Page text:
There are optical illusions and hidden groves Hidden messages allude to it sol’ around the parkthe personal symbol chosen by Louis XIV who is known as the sun king.
To reinforce this connection, the image of Apollo, the Greek god of the sun, appears in the fountains, groves, and statues of the place. Symbolically, Versailles will revolve around him and the gardens will be his setting.
“Versailles was the king’s theatre,” said Verges-Franceschi, adding that Louis XIV even wrote a book on the right way to visit the gardens.
The route, which starts at the top of the park’s steps, is much like an instruction manual, with precise directions on where to walk, to stop, and what to admire along the way.
In 1661, when Louis XIV married Maria Theresa of Austria, he met Louise de la Valliere, the woman who would become his first official mistress.
“She would ride a horse in the garden…she could stand on a horse holding the animal’s reins with ropes of silk, and kill a wild boar in the forest of Versailles with stakes,” said Vergé-Francheschi.
They would meet privately, at Louis XIII’s hunting lodge in the park.
“Because the castle was very small before Louis XIV enlarged it, most of the parties took place in the gardens,” da Vinha said.
There were six days of splendid festivities, with carousels, fireworks and works by the famous French playwright Molière, formally presented in honor of Louis XIV’s mother and wife, but unofficially dedicated to the Duchess of La Valliere.
The garden has an air of excess and exclusivity, but surprisingly, The grounds are not closed to the public.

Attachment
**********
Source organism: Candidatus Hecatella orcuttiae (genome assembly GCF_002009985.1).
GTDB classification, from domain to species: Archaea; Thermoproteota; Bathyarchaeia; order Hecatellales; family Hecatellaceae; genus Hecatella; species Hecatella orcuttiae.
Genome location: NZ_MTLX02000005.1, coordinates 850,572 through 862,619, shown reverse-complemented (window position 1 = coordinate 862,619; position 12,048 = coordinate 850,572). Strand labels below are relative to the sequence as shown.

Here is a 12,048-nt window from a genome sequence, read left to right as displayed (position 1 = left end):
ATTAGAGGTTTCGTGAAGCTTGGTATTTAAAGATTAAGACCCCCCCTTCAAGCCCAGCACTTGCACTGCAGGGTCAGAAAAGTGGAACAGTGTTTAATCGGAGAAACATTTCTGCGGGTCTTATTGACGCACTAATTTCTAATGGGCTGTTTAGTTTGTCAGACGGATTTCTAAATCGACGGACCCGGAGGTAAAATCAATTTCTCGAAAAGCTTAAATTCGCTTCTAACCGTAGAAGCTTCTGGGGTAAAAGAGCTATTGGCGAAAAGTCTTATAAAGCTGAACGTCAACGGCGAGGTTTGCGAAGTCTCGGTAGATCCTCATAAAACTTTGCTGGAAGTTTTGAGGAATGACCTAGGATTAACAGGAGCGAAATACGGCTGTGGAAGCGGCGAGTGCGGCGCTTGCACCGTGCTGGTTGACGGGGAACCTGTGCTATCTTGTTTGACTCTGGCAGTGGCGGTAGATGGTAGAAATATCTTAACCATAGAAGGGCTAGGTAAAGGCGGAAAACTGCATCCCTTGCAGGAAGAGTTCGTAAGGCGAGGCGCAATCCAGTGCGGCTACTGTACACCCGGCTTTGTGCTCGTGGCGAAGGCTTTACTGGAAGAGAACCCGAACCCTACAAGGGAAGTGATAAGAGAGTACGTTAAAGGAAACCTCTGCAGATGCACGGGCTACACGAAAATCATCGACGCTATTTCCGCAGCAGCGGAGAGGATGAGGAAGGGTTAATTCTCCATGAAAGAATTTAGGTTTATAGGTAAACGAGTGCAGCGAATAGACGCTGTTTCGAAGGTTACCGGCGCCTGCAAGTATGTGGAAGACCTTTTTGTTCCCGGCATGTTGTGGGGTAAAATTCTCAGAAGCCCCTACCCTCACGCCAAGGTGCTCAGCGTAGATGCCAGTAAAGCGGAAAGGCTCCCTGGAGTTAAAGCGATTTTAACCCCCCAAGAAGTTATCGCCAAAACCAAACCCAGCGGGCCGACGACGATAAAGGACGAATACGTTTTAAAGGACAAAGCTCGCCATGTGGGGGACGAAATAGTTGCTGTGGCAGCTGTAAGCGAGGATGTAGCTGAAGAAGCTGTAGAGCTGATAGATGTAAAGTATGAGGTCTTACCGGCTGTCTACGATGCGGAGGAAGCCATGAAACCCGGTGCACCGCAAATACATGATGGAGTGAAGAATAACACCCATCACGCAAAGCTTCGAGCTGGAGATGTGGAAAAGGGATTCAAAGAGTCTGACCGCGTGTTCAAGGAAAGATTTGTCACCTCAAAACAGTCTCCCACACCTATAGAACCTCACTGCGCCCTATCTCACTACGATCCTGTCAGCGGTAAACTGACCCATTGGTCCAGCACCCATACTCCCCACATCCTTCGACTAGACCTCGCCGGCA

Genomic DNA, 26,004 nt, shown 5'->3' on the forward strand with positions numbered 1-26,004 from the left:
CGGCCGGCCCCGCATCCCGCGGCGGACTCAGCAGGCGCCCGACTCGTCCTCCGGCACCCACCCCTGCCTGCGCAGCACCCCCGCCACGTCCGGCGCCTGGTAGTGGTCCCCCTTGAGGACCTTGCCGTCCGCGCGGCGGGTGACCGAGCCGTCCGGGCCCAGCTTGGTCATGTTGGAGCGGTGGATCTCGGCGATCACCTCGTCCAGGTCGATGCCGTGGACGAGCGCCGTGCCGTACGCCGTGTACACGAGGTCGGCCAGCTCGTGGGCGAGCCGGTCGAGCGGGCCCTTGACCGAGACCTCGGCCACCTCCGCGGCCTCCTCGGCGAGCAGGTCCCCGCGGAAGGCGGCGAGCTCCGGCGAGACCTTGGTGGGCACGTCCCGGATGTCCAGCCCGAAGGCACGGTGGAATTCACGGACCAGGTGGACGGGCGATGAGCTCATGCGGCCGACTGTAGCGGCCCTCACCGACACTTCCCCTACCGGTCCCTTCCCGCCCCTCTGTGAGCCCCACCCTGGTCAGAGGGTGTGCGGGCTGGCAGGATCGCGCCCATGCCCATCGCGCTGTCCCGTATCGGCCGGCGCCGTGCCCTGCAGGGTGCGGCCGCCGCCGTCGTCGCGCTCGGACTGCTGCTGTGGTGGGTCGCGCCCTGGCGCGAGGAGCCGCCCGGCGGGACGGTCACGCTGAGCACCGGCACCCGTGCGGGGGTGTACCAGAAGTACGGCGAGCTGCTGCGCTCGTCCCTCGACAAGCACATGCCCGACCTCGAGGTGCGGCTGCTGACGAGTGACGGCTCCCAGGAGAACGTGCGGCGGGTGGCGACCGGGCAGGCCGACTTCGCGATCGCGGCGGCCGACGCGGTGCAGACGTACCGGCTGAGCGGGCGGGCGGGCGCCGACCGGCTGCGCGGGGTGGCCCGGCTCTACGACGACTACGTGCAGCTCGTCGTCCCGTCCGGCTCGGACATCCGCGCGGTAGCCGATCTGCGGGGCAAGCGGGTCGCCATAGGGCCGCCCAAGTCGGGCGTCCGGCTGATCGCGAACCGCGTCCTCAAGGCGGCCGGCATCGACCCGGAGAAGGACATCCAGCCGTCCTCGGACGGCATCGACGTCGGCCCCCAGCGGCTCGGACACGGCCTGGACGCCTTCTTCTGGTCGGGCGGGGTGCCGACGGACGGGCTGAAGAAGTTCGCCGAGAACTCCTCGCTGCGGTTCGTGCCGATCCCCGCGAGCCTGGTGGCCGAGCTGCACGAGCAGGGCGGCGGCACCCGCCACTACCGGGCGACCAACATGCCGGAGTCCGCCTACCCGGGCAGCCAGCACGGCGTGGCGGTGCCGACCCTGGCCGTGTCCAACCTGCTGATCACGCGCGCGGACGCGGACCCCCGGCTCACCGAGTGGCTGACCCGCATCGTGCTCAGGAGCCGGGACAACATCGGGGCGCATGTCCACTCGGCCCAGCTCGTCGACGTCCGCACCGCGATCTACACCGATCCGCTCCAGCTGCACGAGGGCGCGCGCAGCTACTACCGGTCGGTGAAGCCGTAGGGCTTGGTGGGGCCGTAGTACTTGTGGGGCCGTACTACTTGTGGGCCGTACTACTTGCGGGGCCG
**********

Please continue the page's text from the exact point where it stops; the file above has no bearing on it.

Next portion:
The whole complex remained open, from the king’s bedroom (while he was not there) to the gardens and park.
Da Vinha explained that “the tradition of the French monarchy is that a king should be accessible to his subjects, so that one can enter a castle very freely provided one is elegantly dressed.”
Lack of privacy can be a contributing factor to the expansion of causes.
In Versailles, the palace was not enough.
Desiring a place to escape to, Louis XIV commissioned the Grand Trianon At the northern end of the Grand Canal in 1670.
This was where he spent some time with Madame de Montespan, the mistress who had replaced Louise de la Valliere.
It’s a 30-minute walk from the palace to the site, but it’s a 5-minute bike ride to the rental stand.
The Grand Trianon sits on higher ground, its salmon-pink marble walls curving in arcs open to the landscape. It’s breezy and sweet, like a little jewelry box born out of nowhere.
A short distance from the Grand Trianon Little Trianona chateau for Louis XV commissioned in 1758 by the Comtesse de Barry, his mistress at the time (it was intended for Madame de Pompadour, but she died before completion).
It would eventually be offered to Marie Antoinette as a gift from Louis XVI in 1774. She spent most of her time there.
The isolation of the Versailles monarchy played a role in the revolution. There they lived in luxury while the French starved, and hundreds of citizens finally stormed the place in 1789.
“Contributed to Versailles [Luis XVI y María Antonieta] disconnected from realityVerge-Franceschi said.
A few years after the revolution, the palace and its gardens were absorbed by the republic to be kept for the public.
*This artThe article is part of the BBC Travel series slow motionAnd which celebrates slow, self-paced travel and invites readers to get outside and reconnect with the world in a safe and sustainable way. If you want to read the original textclick here.